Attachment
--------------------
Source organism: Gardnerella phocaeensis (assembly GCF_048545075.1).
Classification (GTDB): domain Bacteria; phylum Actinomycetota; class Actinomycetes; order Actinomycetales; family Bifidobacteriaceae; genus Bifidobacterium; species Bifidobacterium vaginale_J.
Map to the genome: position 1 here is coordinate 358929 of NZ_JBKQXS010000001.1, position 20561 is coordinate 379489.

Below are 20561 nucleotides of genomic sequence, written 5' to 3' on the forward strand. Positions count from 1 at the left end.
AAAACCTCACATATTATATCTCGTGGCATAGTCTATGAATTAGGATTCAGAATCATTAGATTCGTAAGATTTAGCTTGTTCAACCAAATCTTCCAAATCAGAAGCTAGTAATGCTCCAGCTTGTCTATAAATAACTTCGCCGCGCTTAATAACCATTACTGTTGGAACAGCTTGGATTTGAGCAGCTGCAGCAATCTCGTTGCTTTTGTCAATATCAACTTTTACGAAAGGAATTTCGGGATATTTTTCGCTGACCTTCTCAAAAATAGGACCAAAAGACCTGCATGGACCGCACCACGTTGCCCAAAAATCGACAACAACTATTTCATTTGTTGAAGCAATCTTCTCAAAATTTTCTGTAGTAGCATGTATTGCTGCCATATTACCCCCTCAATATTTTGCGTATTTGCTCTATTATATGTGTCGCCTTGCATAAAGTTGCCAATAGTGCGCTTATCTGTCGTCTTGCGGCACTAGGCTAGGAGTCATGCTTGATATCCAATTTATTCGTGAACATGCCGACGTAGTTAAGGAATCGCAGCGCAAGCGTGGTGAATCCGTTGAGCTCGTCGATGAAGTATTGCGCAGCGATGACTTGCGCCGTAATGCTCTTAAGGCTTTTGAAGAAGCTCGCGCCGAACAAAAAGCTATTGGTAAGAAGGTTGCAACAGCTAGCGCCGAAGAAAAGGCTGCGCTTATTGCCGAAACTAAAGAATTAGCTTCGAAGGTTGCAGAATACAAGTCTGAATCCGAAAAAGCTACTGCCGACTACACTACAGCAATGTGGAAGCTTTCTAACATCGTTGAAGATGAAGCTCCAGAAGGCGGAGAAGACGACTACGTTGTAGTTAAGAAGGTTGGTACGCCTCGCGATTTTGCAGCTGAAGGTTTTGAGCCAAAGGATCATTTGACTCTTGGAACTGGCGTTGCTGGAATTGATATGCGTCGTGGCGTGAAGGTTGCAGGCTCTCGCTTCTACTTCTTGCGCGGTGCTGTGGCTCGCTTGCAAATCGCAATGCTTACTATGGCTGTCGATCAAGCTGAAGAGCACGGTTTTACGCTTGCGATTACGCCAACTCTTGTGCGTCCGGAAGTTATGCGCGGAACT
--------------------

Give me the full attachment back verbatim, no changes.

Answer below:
Source organism: Gardnerella phocaeensis (assembly GCF_048545075.1).
Classification (GTDB): domain Bacteria; phylum Actinomycetota; class Actinomycetes; order Actinomycetales; family Bifidobacteriaceae; genus Bifidobacterium; species Bifidobacterium vaginale_J.
Map to the genome: position 1 here is coordinate 358929 of NZ_JBKQXS010000001.1, position 20561 is coordinate 379489.

Below are 20561 nucleotides of genomic sequence, written 5' to 3' on the forward strand. Positions count from 1 at the left end.
AAAACCTCACATATTATATCTCGTGGCATAGTCTATGAATTAGGATTCAGAATCATTAGATTCGTAAGATTTAGCTTGTTCAACCAAATCTTCCAAATCAGAAGCTAGTAATGCTCCAGCTTGTCTATAAATAACTTCGCCGCGCTTAATAACCATTACTGTTGGAACAGCTTGGATTTGAGCAGCTGCAGCAATCTCGTTGCTTTTGTCAATATCAACTTTTACGAAAGGAATTTCGGGATATTTTTCGCTGACCTTCTCAAAAATAGGACCAAAAGACCTGCATGGACCGCACCACGTTGCCCAAAAATCGACAACAACTATTTCATTTGTTGAAGCAATCTTCTCAAAATTTTCTGTAGTAGCATGTATTGCTGCCATATTACCCCCTCAATATTTTGCGTATTTGCTCTATTATATGTGTCGCCTTGCATAAAGTTGCCAATAGTGCGCTTATCTGTCGTCTTGCGGCACTAGGCTAGGAGTCATGCTTGATATCCAATTTATTCGTGAACATGCCGACGTAGTTAAGGAATCGCAGCGCAAGCGTGGTGAATCCGTTGAGCTCGTCGATGAAGTATTGCGCAGCGATGACTTGCGCCGTAATGCTCTTAAGGCTTTTGAAGAAGCTCGCGCCGAACAAAAAGCTATTGGTAAGAAGGTTGCAACAGCTAGCGCCGAAGAAAAGGCTGCGCTTATTGCCGAAACTAAAGAATTAGCTTCGAAGGTTGCAGAATACAAGTCTGAATCCGAAAAAGCTACTGCCGACTACACTACAGCAATGTGGAAGCTTTCTAACATCGTTGAAGATGAAGCTCCAGAAGGCGGAGAAGACGACTACGTTGTAGTTAAGAAGGTTGGTACGCCTCGCGATTTTGCAGCTGAAGGTTTTGAGCCAAAGGATCATTTGACTCTTGGAACTGGCGTTGCTGGAATTGATATGCGTCGTGGCGTGAAGGTTGCAGGCTCTCGCTTCTACTTCTTGCGCGGTGCTGTGGCTCGCTTGCAAATCGCAATGCTTACTATGGCTGTCGATCAAGCTGAAGAGCACGGTTTTACGCTTGCGATTACGCCAACTCTTGTGCGTCCGGAAGTTATGCGCGGAACT